A disciplinary process that really did leave a bad taste in the mouth
It takes courage to report wrongdoing at work and the last thing you would expect is for it to put your job at risk.
But that is exactly what happened to Jeni when she reported food safety concerns to the owners of the restaurant where she had worked for just 18 months.
Jeni highlighted concerns about food storage and the preparation of meals. She was labelled a grass by colleagues and shunned. Bosses assured her the matters would be taken care of.
The restaurant later failed a food safety and hygiene audit after which Jeni was in for a huge shock. She was suspended from work and blamed for it.
Jeni protested and insisted that she was the one who had highlighted the issues and been ignored. The company maintained that she did not do so.
The restaurant proceeded to invite Jeni to attend a disciplinary hearing. She was warned that if the allegation of serious health and safety breaches against her was considered proven it could lead to dismissal.
Jeni was shocked by her employer’s actions. When she got to hear of two other members of staff, implicated in the complaints she had raised, being dismissed she understandably feared the worse.
The evidence for Jeni’s disciplinary hearing included a statement from her manager claiming that Jeni had never notified her of any concerns. There was another anonymous statement that said Jeni was always moaning about something but never did anything about it.
Worried Jeni contacted the Castle Associates Employee Support Centre for help with her case.
She later met with our representative to review and discuss the case. After doing so our representative believed that Jeni could be considered a whistle-blower given that she had raised serious health and safety concerns that posed a risk to the public.
A whistle-blower is protected by law and should not be treated unfairly or lose their job because they ‘blow the whistle’
It was felt the treatment of Jeni in blaming her for the failed safety and hygiene inspection and subsequently taking disciplinary action against her amounted to unfavourable treatment for being a whistle-blower.
The normal length of service requirements do not apply in a whistle-blowing case, so where you would normally have to be employed for two years in order to claim constructive or unfair dismissal, in a whistle-blowing case there is no minimum service requirement.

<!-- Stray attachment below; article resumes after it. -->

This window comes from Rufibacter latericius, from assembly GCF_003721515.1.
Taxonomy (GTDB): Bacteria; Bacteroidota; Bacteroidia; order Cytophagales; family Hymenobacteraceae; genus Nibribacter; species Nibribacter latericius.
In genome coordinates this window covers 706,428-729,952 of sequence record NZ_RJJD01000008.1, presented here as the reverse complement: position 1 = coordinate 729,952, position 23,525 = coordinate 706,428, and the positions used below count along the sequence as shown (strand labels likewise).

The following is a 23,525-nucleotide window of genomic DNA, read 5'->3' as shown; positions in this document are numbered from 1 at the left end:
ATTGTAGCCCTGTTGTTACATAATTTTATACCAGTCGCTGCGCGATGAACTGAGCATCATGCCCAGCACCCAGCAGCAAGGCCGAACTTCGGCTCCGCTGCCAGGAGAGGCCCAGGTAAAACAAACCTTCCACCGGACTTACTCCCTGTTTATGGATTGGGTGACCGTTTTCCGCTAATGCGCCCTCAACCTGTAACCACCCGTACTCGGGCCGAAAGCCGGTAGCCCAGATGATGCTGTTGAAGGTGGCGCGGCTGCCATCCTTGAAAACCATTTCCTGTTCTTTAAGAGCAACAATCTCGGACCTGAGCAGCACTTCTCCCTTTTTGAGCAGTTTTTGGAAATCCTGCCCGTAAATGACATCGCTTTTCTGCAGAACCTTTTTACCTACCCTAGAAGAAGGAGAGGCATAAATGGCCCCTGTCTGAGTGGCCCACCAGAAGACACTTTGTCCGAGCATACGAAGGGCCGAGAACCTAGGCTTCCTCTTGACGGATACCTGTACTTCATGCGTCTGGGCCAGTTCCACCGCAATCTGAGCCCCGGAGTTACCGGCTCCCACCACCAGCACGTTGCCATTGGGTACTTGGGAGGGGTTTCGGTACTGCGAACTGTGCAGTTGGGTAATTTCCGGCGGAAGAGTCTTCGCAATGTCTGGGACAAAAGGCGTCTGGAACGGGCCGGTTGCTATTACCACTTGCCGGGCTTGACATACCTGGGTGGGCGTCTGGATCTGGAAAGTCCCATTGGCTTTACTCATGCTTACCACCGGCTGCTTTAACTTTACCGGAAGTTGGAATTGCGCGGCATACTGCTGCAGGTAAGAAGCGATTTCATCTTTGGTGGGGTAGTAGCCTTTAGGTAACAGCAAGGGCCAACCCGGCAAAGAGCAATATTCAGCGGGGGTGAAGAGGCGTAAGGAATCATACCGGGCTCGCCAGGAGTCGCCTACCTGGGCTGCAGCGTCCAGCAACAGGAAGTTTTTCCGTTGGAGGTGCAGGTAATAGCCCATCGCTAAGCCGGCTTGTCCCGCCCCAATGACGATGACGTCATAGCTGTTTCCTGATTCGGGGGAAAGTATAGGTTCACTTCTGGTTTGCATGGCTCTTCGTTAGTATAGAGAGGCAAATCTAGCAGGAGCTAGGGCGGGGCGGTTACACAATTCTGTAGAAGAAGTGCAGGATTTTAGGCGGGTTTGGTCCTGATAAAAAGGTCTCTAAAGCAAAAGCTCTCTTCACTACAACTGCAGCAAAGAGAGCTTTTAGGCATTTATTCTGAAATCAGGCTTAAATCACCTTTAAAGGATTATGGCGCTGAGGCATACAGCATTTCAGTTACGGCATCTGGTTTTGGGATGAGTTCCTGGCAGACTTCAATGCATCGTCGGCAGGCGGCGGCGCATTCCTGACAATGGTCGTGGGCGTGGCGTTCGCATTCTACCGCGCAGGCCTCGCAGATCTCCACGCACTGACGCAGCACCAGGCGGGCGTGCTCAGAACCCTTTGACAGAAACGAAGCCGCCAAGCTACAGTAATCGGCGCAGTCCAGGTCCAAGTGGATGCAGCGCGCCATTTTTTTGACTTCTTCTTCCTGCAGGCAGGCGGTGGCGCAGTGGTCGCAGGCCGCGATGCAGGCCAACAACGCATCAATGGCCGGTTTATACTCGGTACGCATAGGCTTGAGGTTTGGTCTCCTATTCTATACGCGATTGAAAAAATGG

Our representative raised a formal grievance on Jeni’s behalf. The grounds for the grievance was unfair treatment for being a whistle-blower. Jeni provided two emails she had sent to the owners of the restaurant making them aware of her concerns.
The company replied and said the grievance was mitigation, so it would not treat it as a grievance. Our representative argued that there was inevitably some overlap with the disciplinary case, but that it was a legitimate grievance that could not simply be dismissed as mitigation.
After an exchange of correspondence the company eventually arranged to hear the grievance. Prior to the grievance hearing it contacted our representative to understand what outcome Jeni was seeking.
Given the company’s response to her concerns and treatment by colleagues Jeni did not wish to return to work and had attended interviews looking for a new job. She made it clear she had lost trust and confidence in the restaurant bosses.
Our representative took part in discussions and negotiations that eventually led to a suitable settlement agreement being approved.
Jeni was able to leave on her terms, which included a four-figure tax free payment, and carry on with a new job she had secured in the meantime,
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For free employment law advice or if you are affected or want information and support by any of the issues in this article please give us a call. 0333 772 0611